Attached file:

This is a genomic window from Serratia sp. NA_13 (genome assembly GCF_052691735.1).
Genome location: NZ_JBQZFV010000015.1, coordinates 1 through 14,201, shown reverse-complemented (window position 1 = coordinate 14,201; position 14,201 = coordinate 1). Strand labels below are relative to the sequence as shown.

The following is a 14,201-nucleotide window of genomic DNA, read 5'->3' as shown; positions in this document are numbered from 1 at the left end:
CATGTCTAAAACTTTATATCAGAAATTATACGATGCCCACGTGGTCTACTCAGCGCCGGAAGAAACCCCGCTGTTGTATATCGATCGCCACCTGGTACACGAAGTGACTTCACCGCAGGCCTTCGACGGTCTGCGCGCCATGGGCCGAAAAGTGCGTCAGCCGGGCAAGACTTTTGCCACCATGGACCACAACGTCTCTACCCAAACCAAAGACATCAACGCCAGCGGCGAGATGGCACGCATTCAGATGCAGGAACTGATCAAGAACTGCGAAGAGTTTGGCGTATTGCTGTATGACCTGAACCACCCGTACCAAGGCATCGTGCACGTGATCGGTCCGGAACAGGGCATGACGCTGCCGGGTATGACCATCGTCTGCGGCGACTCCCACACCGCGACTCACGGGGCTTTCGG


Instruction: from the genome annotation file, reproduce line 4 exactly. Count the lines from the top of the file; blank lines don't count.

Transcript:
CATGTCTAAAACTTTATATCAGAAATTATACGATGCCCACGTGGTCTACTCAGCGCCGGAAGAAACCCCGCTGTTGTATATCGATCGCCACCTGGTACACGAAGTGACTTCACCGCAGGCCTTCGACGGTCTGCGCGCCATGGGCCGAAAAGTGCGTCAGCCGGGCAAGACTTTTGCCACCATGGACCACAACGTCTCTACCCAAACCAAAGACATCAACGCCAGCGGCGAGATGGCACGCATTCAGATGCAGGAACTGATCAAGAACTGCGAAGAGTTTGGCGTATTGCTGTATGACCTGAACCACCCGTACCAAGGCATCGTGCACGTGATCGGTCCGGAACAGGGCATGACGCTGCCGGGTATGACCATCGTCTGCGGCGACTCCCACACCGCGACTCACGGGGCTTTCGG